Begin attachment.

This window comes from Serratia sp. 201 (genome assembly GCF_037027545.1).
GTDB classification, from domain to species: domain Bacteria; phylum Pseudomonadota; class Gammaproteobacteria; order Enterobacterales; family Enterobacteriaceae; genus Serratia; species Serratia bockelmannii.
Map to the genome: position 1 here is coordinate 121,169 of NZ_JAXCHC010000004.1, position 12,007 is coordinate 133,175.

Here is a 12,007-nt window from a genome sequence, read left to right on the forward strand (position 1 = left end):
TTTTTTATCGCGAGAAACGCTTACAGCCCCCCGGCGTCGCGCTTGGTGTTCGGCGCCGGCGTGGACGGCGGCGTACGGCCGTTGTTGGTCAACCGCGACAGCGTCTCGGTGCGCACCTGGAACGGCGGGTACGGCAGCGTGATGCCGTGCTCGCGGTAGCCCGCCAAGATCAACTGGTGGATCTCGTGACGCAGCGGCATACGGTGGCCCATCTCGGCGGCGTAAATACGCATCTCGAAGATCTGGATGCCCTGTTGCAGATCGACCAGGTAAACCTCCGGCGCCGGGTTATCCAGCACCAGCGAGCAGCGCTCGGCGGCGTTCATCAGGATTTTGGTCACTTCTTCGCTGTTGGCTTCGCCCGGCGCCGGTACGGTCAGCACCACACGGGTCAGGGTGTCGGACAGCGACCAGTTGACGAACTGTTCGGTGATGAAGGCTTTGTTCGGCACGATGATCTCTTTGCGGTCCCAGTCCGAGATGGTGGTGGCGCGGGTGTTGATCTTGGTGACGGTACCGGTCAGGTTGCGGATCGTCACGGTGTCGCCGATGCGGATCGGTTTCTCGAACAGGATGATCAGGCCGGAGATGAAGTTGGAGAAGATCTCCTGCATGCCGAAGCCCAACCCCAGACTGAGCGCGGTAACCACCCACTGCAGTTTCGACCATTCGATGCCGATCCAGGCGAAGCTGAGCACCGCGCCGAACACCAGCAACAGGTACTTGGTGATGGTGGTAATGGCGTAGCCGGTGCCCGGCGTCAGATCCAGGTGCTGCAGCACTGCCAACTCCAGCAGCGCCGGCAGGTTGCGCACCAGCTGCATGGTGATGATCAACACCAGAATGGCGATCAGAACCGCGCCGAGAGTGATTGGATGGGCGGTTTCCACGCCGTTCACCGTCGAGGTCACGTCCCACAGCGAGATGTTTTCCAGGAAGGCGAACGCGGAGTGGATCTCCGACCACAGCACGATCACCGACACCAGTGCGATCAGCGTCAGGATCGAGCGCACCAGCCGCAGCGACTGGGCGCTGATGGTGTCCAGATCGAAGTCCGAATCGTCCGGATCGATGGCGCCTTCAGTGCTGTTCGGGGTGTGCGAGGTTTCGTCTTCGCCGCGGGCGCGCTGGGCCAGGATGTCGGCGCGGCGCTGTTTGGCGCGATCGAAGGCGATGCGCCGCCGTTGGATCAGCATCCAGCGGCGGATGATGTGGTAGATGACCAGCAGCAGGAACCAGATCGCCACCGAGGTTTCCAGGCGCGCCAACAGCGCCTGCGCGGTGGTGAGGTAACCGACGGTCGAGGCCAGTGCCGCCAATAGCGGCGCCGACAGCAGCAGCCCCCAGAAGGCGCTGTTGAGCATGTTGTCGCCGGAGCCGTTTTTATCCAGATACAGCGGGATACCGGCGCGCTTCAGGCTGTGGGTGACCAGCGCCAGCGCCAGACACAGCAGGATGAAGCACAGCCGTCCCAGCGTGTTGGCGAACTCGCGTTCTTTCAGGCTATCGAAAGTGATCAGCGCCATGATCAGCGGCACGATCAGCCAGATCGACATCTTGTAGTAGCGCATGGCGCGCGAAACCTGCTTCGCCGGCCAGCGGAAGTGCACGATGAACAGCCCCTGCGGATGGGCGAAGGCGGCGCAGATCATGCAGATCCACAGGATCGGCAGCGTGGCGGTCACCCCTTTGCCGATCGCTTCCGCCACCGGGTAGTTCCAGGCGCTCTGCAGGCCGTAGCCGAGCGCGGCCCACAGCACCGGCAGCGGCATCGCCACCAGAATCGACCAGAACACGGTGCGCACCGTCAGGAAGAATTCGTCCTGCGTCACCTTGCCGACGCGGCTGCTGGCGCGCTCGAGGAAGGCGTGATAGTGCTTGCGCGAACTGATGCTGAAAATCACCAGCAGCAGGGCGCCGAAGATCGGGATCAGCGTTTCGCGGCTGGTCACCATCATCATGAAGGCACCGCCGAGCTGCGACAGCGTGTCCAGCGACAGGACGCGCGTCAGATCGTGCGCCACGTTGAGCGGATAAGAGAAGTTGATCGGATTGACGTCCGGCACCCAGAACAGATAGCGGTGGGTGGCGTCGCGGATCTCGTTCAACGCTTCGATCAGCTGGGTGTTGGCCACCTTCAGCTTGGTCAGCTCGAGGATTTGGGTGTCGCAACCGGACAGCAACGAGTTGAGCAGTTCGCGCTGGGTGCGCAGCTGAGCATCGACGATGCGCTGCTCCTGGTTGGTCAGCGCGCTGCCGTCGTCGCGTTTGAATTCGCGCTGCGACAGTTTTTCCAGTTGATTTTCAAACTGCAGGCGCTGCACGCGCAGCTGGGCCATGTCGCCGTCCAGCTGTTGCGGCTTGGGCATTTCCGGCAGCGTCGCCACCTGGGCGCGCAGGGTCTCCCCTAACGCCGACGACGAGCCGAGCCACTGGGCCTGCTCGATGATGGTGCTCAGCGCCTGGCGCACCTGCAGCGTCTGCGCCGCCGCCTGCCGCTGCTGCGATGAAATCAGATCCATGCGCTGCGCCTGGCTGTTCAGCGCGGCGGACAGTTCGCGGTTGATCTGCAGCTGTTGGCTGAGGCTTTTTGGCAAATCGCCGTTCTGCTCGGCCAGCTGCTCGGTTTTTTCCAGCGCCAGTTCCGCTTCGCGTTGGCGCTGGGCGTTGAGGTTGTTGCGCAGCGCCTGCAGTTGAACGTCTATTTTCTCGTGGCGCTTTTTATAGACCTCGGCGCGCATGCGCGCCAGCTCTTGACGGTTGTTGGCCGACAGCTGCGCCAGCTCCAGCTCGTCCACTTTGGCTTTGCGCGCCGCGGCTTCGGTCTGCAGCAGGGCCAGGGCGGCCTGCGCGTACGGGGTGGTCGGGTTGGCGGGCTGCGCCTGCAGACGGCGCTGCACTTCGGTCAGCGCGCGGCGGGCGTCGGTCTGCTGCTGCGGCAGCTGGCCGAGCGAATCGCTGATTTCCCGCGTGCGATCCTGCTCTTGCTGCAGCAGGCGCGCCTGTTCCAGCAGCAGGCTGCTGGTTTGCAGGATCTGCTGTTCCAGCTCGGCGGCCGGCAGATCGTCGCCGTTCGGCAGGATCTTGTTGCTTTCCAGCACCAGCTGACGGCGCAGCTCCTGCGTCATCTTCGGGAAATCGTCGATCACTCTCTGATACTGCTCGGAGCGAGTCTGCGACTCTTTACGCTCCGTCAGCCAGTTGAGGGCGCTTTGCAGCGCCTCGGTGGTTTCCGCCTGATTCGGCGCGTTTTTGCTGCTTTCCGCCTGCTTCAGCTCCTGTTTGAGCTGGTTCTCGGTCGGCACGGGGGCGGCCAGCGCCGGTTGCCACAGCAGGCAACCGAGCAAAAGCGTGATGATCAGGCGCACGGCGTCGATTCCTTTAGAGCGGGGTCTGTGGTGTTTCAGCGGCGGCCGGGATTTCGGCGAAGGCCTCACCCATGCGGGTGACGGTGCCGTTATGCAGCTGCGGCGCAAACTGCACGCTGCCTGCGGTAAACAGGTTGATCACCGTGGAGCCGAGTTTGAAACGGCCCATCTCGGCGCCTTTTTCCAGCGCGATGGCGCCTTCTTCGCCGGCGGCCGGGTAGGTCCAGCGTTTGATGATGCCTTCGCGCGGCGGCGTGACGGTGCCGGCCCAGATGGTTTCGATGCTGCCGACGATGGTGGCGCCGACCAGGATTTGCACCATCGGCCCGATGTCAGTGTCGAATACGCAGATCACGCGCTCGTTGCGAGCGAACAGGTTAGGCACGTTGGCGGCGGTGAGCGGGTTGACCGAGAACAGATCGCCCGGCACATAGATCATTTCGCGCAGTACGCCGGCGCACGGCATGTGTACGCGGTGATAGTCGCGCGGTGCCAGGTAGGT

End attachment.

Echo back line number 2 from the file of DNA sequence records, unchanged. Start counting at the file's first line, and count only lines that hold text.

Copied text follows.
GTDB classification, from domain to species: domain Bacteria; phylum Pseudomonadota; class Gammaproteobacteria; order Enterobacterales; family Enterobacteriaceae; genus Serratia; species Serratia bockelmannii.